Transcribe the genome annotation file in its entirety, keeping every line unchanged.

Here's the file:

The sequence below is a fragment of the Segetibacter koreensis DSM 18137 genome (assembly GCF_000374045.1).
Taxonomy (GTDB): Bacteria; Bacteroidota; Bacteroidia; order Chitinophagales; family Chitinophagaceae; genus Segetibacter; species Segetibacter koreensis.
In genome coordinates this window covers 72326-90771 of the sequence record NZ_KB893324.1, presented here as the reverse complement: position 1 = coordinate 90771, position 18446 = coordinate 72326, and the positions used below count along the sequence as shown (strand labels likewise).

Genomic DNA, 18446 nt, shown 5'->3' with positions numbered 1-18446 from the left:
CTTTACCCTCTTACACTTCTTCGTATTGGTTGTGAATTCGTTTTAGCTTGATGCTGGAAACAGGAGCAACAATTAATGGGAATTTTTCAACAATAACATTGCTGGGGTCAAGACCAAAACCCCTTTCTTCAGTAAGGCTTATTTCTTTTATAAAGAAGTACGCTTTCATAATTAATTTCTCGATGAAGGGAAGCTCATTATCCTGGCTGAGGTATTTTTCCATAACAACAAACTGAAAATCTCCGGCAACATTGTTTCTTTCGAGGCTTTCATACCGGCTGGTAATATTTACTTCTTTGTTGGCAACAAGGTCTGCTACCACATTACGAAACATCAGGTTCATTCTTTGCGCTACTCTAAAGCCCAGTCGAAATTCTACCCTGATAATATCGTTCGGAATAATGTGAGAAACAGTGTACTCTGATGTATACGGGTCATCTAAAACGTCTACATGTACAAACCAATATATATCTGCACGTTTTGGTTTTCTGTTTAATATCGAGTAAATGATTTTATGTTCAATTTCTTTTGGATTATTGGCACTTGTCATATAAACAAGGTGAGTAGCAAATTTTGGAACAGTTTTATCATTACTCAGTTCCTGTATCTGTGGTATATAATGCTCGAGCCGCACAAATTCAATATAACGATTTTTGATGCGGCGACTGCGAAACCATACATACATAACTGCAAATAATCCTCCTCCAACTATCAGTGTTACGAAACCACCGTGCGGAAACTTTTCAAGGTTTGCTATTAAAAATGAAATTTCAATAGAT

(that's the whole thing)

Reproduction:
The sequence below is a fragment of the Segetibacter koreensis DSM 18137 genome (assembly GCF_000374045.1).
Taxonomy (GTDB): Bacteria; Bacteroidota; Bacteroidia; order Chitinophagales; family Chitinophagaceae; genus Segetibacter; species Segetibacter koreensis.
In genome coordinates this window covers 72326-90771 of the sequence record NZ_KB893324.1, presented here as the reverse complement: position 1 = coordinate 90771, position 18446 = coordinate 72326, and the positions used below count along the sequence as shown (strand labels likewise).

Genomic DNA, 18446 nt, shown 5'->3' with positions numbered 1-18446 from the left:
CTTTACCCTCTTACACTTCTTCGTATTGGTTGTGAATTCGTTTTAGCTTGATGCTGGAAACAGGAGCAACAATTAATGGGAATTTTTCAACAATAACATTGCTGGGGTCAAGACCAAAACCCCTTTCTTCAGTAAGGCTTATTTCTTTTATAAAGAAGTACGCTTTCATAATTAATTTCTCGATGAAGGGAAGCTCATTATCCTGGCTGAGGTATTTTTCCATAACAACAAACTGAAAATCTCCGGCAACATTGTTTCTTTCGAGGCTTTCATACCGGCTGGTAATATTTACTTCTTTGTTGGCAACAAGGTCTGCTACCACATTACGAAACATCAGGTTCATTCTTTGCGCTACTCTAAAGCCCAGTCGAAATTCTACCCTGATAATATCGTTCGGAATAATGTGAGAAACAGTGTACTCTGATGTATACGGGTCATCTAAAACGTCTACATGTACAAACCAATATATATCTGCACGTTTTGGTTTTCTGTTTAATATCGAGTAAATGATTTTATGTTCAATTTCTTTTGGATTATTGGCACTTGTCATATAAACAAGGTGAGTAGCAAATTTTGGAACAGTTTTATCATTACTCAGTTCCTGTATCTGTGGTATATAATGCTCGAGCCGCACAAATTCAATATAACGATTTTTGATGCGGCGACTGCGAAACCATACATACATAACTGCAAATAATCCTCCTCCAACTATCAGTGTTACGAAACCACCGTGCGGAAACTTTTCAAGGTTTGCTATTAAAAATGAAATTTCAATAGAT